“The beauty of it seems to be that some people just love the way it looks,” Maguire told dot.LA. “But then there’s enthusiasts about the environmental aspect, and then people that love the technology of 3D printing.”
In the wake of a historic, successful unionization drive at Activision Blizzard subsidiary Raven Software, Activision employees in Los Angeles are now ramping up pressure on the video game developer—sending a lengthy memo to management on Tuesday laying out demands on workplace issues ranging from the company’s handling of sexual harassment cases to trans workers’ rights.
The four-page letter, obtained by dot.LA, was sent by members of ABetterABK, a coalition of Activision Blizzard workers that began mobilizing last year amid the high-profile workplace misconduct controversies that have arisen at the Santa Monica-based company. ABetterABK sent the memo one day after employees at Activision’s Wisconsin-based Raven Software studio voted in favor of certifying their Game Workers Alliance union—the first labor union at a major video game publisher in the U.S.
Following that labor victory, ABetterABK, which is not a union, has now taken the initiative and laid out a series of demands to Activision via a newly formed Worker Committee Against Sex & Gender Discrimination. Those demands include ending the practice of mandatory arbitration for discrimination and sexual harassment cases at Activision—which would let accusers take their alleged abusers, as well as the company itself, to court—and requiring that an outside, independent third-party investigate all such claims.
The memo also requests 12 weeks of paid parental leave for all new parents, during which they would receive 100% of their normal compensation and cannot lose their position. It also notes Activision’s “history of discrimination towards employees who lactate,” and calls for workplace practices and facilities that protect and support breastfeeding parents, such as private feeding rooms and breastmilk storage equipment.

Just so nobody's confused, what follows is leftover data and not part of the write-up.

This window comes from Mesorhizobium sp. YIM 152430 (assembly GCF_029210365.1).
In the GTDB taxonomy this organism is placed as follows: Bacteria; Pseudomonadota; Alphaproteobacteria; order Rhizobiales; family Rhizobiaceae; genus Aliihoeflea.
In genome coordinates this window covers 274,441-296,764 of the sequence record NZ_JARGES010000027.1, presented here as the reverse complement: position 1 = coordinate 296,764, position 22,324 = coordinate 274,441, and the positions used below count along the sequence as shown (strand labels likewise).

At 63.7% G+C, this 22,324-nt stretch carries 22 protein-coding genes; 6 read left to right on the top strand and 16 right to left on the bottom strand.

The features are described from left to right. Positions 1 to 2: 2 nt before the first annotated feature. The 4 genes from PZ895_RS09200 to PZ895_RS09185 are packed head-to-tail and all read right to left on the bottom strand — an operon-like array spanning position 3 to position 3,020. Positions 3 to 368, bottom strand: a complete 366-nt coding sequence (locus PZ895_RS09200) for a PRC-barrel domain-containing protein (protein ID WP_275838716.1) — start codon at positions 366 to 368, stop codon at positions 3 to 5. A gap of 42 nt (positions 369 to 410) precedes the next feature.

There is also a section addressing Activision’s treatment of transgender employees. The memo demands support for trans workers “pre, during and post-transition,” as well as the creation of a “trans network” supporting trans employees at Activision and an “advisory committee of support for [human resources], recruiting and employees at large” regarding trans issues in the workplace.
ABetterABK is also demanding that Activision institute stricter enforcement of its anti-harassment policy for gamers and content creators, who would be subject to bans for violating the policy.
“We believe it is imperative that workers have a voice in Activision Blizzard’s anti-discrimination policies—without that, the company’s culture of harassment and abuse will continue to go unchecked,” ABetterABK member Emily Knief, who works as a senior motion graphic designer at Activision, said in a statement. “We hope to have a productive conversation with leadership where they acknowledge these growing concerns and enact the demands brought forth by the committee.”
Sources told dot.LA that ABetterABK sent its letter Tuesday to Activision CEO Bobby Kotick, chief people officer Julie Hodges and chief diversity, equity and inclusion officer Kristen Hines, who recently joined the company in April.
“We appreciate that these employees want to join with us to further build a better Activision Blizzard and continue the progress we have already made,” an Activision spokesperson said in a statement Tuesday. “We have, for example, already upgraded our lactation facilities, waived arbitration, hired new DEI and EEO leaders, and collaborated with employees to make our policies and processes more Trans inclusive, just to name a few issues the letter raises. We thank these employees, and will continue to work with all of our employees on our journey to be a better Company.”
Heightened tensions between management and employees at Activision come as the game developer looks to finalize its $69 billion sale to Microsoft. While the Seattle tech giant has said that it won’t stand in the way of union efforts at Activision, the gaming company refused to voluntarily recognize the Raven Software union, which set the table for Monday’s vote.
“We respect and believe in the right of all employees to decide whether or not to support or vote for a union,” Activision spokesperson Talia Ron told dot.LA on Monday, in the wake of the Game Workers Alliance’s successful union certification vote. “We believe that an important decision that will impact the entire Raven Software studio of roughly 350 people should not be made by 19 Raven employees.”
Labor organizers working with the Raven employees told dot.LA earlier this year that they hope to expand unionization efforts across the entire company—though there’s no clear indication yet that organizers at ABetterABK or other Activision worker groups are seeking to unionize.
Read the ABetterABK letter to Activision management in its entirety below:
- Activision Asks Court to Dismiss Calif Discrimination Suit - dot.LA ›
- Everything You Need to Know About the Activision Walkout - dot.LA ›
- The Lawsuits Keep Coming for Activision Blizzard - dot.LA ›
- Activision Blizzard Workers Win Union Vote - dot.LA ›